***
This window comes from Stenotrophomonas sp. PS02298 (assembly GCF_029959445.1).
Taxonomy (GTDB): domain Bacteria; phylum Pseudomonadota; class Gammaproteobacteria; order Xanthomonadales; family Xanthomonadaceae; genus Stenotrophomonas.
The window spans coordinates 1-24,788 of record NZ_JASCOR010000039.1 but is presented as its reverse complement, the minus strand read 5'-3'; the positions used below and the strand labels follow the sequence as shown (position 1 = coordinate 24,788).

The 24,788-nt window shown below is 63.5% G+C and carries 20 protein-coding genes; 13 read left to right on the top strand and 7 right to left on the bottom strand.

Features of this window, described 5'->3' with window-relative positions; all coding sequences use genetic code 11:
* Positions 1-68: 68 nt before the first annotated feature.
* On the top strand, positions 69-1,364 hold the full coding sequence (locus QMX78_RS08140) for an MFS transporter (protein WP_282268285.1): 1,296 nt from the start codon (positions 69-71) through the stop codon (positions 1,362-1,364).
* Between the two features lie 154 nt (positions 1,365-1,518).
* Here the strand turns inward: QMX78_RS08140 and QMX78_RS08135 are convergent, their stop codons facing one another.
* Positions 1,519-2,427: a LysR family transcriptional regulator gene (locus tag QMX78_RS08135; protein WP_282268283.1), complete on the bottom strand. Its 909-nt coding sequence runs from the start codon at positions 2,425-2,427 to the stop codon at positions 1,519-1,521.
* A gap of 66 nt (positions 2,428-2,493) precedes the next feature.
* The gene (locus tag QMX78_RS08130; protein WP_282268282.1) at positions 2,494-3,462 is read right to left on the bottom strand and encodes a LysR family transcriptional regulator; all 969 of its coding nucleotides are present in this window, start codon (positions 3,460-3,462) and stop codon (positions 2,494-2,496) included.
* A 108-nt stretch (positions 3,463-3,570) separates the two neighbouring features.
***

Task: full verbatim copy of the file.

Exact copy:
This window comes from Stenotrophomonas sp. PS02298 (assembly GCF_029959445.1).
Taxonomy (GTDB): domain Bacteria; phylum Pseudomonadota; class Gammaproteobacteria; order Xanthomonadales; family Xanthomonadaceae; genus Stenotrophomonas.
The window spans coordinates 1-24,788 of record NZ_JASCOR010000039.1 but is presented as its reverse complement, the minus strand read 5'-3'; the positions used below and the strand labels follow the sequence as shown (position 1 = coordinate 24,788).

The 24,788-nt window shown below is 63.5% G+C and carries 20 protein-coding genes; 13 read left to right on the top strand and 7 right to left on the bottom strand.

Features of this window, described 5'->3' with window-relative positions; all coding sequences use genetic code 11:
* Positions 1-68: 68 nt before the first annotated feature.
* On the top strand, positions 69-1,364 hold the full coding sequence (locus QMX78_RS08140) for an MFS transporter (protein WP_282268285.1): 1,296 nt from the start codon (positions 69-71) through the stop codon (positions 1,362-1,364).
* Between the two features lie 154 nt (positions 1,365-1,518).
* Here the strand turns inward: QMX78_RS08140 and QMX78_RS08135 are convergent, their stop codons facing one another.
* Positions 1,519-2,427: a LysR family transcriptional regulator gene (locus tag QMX78_RS08135; protein WP_282268283.1), complete on the bottom strand. Its 909-nt coding sequence runs from the start codon at positions 2,425-2,427 to the stop codon at positions 1,519-1,521.
* A gap of 66 nt (positions 2,428-2,493) precedes the next feature.
* The gene (locus tag QMX78_RS08130; protein WP_282268282.1) at positions 2,494-3,462 is read right to left on the bottom strand and encodes a LysR family transcriptional regulator; all 969 of its coding nucleotides are present in this window, start codon (positions 3,460-3,462) and stop codon (positions 2,494-2,496) included.
* A 108-nt stretch (positions 3,463-3,570) separates the two neighbouring features.